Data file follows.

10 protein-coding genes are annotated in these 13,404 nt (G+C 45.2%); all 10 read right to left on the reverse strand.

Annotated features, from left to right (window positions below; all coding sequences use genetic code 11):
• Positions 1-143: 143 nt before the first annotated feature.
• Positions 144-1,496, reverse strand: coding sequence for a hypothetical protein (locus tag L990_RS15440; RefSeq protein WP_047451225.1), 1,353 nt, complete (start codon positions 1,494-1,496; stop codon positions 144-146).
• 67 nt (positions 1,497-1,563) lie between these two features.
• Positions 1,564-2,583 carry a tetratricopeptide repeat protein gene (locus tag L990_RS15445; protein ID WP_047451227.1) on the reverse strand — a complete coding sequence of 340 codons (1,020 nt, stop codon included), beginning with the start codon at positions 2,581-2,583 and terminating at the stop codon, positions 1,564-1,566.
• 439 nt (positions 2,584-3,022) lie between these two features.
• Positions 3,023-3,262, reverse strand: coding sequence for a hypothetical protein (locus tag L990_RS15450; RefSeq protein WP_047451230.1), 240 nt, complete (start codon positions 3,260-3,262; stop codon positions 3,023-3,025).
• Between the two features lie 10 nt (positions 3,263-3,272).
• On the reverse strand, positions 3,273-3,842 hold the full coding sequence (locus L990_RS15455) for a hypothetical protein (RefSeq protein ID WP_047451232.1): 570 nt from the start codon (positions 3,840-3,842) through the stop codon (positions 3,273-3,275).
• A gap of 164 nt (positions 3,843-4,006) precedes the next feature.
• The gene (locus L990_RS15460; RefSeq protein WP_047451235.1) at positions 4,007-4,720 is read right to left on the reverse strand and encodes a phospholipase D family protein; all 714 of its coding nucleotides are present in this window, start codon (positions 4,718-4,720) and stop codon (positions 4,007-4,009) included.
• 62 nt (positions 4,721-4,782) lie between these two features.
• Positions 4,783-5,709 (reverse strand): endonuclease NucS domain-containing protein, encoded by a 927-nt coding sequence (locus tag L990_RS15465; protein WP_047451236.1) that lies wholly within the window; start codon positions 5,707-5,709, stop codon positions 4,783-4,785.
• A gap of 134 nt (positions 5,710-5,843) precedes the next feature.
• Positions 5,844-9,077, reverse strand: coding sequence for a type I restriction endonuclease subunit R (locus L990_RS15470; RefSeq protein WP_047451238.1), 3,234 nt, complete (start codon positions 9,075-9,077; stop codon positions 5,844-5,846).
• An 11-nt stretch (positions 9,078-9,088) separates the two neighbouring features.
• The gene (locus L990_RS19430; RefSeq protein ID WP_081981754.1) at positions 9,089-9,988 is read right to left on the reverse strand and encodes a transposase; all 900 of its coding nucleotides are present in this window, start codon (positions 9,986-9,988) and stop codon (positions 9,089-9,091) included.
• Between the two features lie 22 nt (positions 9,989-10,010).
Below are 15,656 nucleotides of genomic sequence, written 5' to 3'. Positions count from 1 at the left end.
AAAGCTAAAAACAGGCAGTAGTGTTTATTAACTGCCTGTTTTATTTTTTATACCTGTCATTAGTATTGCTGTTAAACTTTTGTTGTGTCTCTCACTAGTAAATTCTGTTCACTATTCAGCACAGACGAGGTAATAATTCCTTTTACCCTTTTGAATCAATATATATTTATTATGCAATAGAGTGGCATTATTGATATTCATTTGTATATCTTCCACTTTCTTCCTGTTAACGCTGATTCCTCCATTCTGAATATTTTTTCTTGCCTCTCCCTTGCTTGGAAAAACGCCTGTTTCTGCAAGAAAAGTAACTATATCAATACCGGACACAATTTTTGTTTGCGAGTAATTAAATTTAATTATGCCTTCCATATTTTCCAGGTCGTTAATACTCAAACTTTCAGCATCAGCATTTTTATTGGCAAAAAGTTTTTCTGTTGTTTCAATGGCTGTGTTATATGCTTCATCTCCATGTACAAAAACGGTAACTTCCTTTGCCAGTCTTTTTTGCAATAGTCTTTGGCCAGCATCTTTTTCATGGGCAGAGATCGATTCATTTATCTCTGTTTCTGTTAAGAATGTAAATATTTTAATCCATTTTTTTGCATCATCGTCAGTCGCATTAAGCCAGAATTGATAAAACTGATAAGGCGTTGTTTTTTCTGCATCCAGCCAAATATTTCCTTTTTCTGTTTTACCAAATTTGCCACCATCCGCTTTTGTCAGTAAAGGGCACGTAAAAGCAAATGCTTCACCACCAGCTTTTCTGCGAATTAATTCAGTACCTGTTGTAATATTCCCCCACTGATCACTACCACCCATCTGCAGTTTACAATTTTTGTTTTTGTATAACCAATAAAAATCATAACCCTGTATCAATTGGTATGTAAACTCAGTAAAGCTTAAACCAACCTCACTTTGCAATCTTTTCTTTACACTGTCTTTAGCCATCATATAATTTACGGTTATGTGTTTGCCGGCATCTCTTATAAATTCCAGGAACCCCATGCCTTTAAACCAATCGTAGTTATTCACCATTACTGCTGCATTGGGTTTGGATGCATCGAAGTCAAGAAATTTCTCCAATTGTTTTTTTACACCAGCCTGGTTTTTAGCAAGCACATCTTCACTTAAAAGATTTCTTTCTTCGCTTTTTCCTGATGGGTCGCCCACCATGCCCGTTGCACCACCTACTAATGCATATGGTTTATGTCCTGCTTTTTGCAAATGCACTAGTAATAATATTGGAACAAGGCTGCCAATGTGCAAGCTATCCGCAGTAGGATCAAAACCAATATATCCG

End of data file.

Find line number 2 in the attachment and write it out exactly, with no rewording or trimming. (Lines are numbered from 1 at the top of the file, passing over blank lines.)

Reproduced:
Annotated features, from left to right (window positions below; all coding sequences use genetic code 11):